Greek colonies in the northern part of the Black Sea in 450 BC.
Year 450 BC was a year of the pre-Julian Roman calendar. At the time, it was known as the Second year of the decemviri (or, less frequently, year 304 Ab urbe condita). The denomination 450 BC for this year has been used since the early medieval period, when the Anno Dominicalendar era became the prevalent method in Europe for naming years.
During the siege Cimon dies and the command of the fleet is given to Anaxicrates, who leaves Citium to engage the Phoenician fleet in the Battle of Salamis in Cyprus. The Greek fleet is victorious against the Persians and their allies and then returns to Athens.
The Athenians reduce the tribute due from their subject city-states (ie members of the Delian League), and each city is allowed to issue its own coinage.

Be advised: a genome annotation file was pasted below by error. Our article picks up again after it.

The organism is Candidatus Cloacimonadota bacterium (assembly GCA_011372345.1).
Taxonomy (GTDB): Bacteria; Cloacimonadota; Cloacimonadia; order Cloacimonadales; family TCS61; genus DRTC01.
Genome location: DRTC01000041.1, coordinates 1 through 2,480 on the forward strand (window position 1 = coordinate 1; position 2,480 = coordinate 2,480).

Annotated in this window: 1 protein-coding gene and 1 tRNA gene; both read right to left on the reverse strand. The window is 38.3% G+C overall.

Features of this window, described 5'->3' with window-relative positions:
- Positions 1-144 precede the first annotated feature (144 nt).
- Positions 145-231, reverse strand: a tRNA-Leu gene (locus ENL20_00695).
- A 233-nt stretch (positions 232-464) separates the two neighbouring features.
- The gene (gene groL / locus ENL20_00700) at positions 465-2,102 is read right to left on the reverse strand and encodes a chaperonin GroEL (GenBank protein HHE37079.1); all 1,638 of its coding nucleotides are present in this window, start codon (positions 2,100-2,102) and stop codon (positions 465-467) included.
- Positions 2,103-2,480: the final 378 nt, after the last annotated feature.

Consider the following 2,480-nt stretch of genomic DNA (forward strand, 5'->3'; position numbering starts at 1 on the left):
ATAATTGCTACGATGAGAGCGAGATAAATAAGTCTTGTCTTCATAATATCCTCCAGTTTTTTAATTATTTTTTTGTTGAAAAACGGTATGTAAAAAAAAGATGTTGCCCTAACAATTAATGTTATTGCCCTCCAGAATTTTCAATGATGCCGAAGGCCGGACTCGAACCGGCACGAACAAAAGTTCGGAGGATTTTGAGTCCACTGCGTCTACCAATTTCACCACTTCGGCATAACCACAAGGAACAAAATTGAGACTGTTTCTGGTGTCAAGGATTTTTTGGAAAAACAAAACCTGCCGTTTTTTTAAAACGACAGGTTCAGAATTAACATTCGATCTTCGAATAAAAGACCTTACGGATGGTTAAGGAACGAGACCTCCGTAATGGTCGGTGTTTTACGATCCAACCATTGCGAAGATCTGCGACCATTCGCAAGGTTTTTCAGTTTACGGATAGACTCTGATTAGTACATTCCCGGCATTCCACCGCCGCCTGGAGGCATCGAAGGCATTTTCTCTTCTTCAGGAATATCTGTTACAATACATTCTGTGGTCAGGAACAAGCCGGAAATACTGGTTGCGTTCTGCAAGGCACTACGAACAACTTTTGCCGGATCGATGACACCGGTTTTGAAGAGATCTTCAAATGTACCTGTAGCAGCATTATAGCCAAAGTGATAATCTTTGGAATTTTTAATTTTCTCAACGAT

5,000 talents are transferred to the treasury of the Delian League in Athens.
The success of the first Decemvirate prompts the appointment of a second Decemvirate which also includes plebeians amongst its members. This second decemviri adds two more headings to their predecessor's ten, completing the Law of the Twelve Tables (Lex Duodecim Tabularum), which will form the centrepiece of Roman law for the next several centuries. Nevertheless, this Decemvirate's rule becomes increasingly violent and tyrannical.
After minor preliminary successes (including the capture of Inessa from its Greek colonists), Ducetius, a Hellenised leader of the Siculi, an ancient people of Sicily, is decisively defeated by the combined forces of Syracuse and Acragas. Ducetius flees to exile in Corinth.